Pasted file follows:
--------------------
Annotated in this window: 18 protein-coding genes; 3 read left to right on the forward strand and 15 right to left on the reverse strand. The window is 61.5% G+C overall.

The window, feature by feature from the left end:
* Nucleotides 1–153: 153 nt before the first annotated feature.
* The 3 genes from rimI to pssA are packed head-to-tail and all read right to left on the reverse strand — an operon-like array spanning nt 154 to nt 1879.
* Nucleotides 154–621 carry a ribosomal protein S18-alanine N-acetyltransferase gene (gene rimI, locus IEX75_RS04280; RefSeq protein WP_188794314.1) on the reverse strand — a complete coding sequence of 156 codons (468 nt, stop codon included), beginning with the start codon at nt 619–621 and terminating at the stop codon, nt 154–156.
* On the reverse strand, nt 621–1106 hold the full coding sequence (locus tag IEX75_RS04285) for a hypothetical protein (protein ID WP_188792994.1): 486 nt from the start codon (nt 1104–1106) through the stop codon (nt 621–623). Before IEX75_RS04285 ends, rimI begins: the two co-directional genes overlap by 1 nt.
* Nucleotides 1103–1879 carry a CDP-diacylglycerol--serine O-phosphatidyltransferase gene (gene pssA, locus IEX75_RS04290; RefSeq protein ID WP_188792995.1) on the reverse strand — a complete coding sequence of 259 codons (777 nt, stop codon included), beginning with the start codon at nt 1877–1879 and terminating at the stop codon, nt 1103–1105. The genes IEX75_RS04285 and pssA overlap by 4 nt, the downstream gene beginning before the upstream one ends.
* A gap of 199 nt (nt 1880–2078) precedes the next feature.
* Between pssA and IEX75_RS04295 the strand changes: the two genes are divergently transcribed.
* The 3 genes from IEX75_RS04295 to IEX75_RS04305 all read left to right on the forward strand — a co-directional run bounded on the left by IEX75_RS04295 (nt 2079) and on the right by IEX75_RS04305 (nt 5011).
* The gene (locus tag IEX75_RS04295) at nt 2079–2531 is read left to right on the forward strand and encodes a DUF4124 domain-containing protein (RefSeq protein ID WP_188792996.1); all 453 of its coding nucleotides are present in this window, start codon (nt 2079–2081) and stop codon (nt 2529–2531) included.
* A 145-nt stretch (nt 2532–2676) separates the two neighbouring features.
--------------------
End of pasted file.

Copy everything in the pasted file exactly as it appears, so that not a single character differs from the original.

Annotated in this window: 18 protein-coding genes; 3 read left to right on the forward strand and 15 right to left on the reverse strand. The window is 61.5% G+C overall.

The window, feature by feature from the left end:
* Nucleotides 1–153: 153 nt before the first annotated feature.
* The 3 genes from rimI to pssA are packed head-to-tail and all read right to left on the reverse strand — an operon-like array spanning nt 154 to nt 1879.
* Nucleotides 154–621 carry a ribosomal protein S18-alanine N-acetyltransferase gene (gene rimI, locus IEX75_RS04280; RefSeq protein WP_188794314.1) on the reverse strand — a complete coding sequence of 156 codons (468 nt, stop codon included), beginning with the start codon at nt 619–621 and terminating at the stop codon, nt 154–156.
* On the reverse strand, nt 621–1106 hold the full coding sequence (locus tag IEX75_RS04285) for a hypothetical protein (protein ID WP_188792994.1): 486 nt from the start codon (nt 1104–1106) through the stop codon (nt 621–623). Before IEX75_RS04285 ends, rimI begins: the two co-directional genes overlap by 1 nt.
* Nucleotides 1103–1879 carry a CDP-diacylglycerol--serine O-phosphatidyltransferase gene (gene pssA, locus IEX75_RS04290; RefSeq protein ID WP_188792995.1) on the reverse strand — a complete coding sequence of 259 codons (777 nt, stop codon included), beginning with the start codon at nt 1877–1879 and terminating at the stop codon, nt 1103–1105. The genes IEX75_RS04285 and pssA overlap by 4 nt, the downstream gene beginning before the upstream one ends.
* A gap of 199 nt (nt 1880–2078) precedes the next feature.
* Between pssA and IEX75_RS04295 the strand changes: the two genes are divergently transcribed.
* The 3 genes from IEX75_RS04295 to IEX75_RS04305 all read left to right on the forward strand — a co-directional run bounded on the left by IEX75_RS04295 (nt 2079) and on the right by IEX75_RS04305 (nt 5011).
* The gene (locus tag IEX75_RS04295) at nt 2079–2531 is read left to right on the forward strand and encodes a DUF4124 domain-containing protein (RefSeq protein ID WP_188792996.1); all 453 of its coding nucleotides are present in this window, start codon (nt 2079–2081) and stop codon (nt 2529–2531) included.
* A 145-nt stretch (nt 2532–2676) separates the two neighbouring features.